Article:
NSA legally forces Verizon to hand over all phone records on a daily basis
Posted on 06 June 2013.
An order issued by the secret Foreign Intelligence Surveillance Court (FISC) that compels Verizon to share metadata on all the phone calls its users make with the NSA has been revealed today by The Guardian.


According to the order issued on April 25, one of the biggest telecommunication providers in the U.S. is ordered to hand over - on a daily basis - an electronic copy of all call detail records ("telephony metadata") for calls made by their users both within the U.S. and between the U.S. and abroad.

This data includes communications routing information, session identifying information (originating and terminating phone number, IMSIs and IMEIs), trunk identifier, telephone calling card numbers, and time and duration of the call, but not personally identifiable and financial information of the customer, not the content of the communication.

Lastly, the directive also comes with a gag order that prevents Verizon from disclosing it to its customers.

The order was made possible by the so-called "business records" provision of section 215 of the Patriot Act, the misuse of which has been heavily criticized by U.S. senators Ron Wyden and Mark Udall, who said that "most Americans would be stunned to learn the details of how these secret court opinions have interpreted the 'business records' provision of the Patriot Act."

"The document shows for the first time that under the Obama administration the communication records of millions of US citizens are being collected indiscriminately and in bulk regardless of whether they are suspected of any wrongdoing," The Guardian pointed out. "The disclosure is likely to reignite longstanding debates in the US over the proper extent of the government's domestic spying powers."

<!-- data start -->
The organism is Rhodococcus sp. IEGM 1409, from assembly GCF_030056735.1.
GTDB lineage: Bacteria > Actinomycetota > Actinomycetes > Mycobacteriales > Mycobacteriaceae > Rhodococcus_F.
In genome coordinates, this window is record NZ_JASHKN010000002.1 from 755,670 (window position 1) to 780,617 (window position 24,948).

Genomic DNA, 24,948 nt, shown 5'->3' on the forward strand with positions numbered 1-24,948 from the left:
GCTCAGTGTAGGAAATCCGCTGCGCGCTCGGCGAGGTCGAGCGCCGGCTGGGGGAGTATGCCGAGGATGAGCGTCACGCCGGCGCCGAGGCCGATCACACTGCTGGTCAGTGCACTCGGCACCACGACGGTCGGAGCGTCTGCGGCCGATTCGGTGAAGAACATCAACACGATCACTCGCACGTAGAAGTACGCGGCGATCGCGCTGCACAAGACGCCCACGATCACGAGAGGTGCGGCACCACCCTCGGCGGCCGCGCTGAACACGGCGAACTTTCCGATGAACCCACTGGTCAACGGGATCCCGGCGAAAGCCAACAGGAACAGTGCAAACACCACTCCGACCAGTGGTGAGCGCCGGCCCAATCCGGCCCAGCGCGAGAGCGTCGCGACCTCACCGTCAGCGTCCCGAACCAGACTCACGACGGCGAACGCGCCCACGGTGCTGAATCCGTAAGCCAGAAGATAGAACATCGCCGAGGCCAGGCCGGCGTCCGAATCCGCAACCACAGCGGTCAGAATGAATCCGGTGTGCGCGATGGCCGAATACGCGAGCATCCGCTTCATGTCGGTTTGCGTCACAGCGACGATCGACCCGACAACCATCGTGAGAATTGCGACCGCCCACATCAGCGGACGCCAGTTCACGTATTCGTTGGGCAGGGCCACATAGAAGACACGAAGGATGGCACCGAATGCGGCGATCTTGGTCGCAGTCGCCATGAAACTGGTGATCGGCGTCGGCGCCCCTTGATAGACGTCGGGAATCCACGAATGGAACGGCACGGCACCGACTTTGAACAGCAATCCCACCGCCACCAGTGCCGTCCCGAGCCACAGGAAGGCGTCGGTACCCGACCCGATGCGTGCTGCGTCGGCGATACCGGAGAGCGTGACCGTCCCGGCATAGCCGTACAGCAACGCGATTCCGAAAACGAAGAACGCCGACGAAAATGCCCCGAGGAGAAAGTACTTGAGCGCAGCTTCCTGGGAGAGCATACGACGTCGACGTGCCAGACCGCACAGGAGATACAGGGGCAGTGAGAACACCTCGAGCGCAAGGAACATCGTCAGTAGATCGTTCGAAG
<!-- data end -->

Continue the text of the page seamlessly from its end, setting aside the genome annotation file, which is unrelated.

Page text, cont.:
As it is well known, the Bush administration allowed the same thing to the NSA in 2001, in the wake of 9/11, but this is the first time that there is concrete proof that the Obama administration has continued with (resumed?) the practice.

"There is no indication that this order to Verizon was unique or novel. It is very likely that business records orders like this exist for every major American telecommunication company, meaning that, if you make calls in the United States, the NSA has those records," notes the EFF. "And this has been going on for at least 7 years, and probably longer."

The White House, the Department of Justice, the NSA, and Verizon all declined to comment on the news. The order is valid until July 19.









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Posted on 29 July 2014.  |  Tripwire CTO Dwayne Melancon spends a lot of time on airplanes, and ends up watching a lot of movies. Some of his favorite movies are adventures, spy stuff, and cunning heist movies. A lot of these movies provide great lessons that we can apply to information security.


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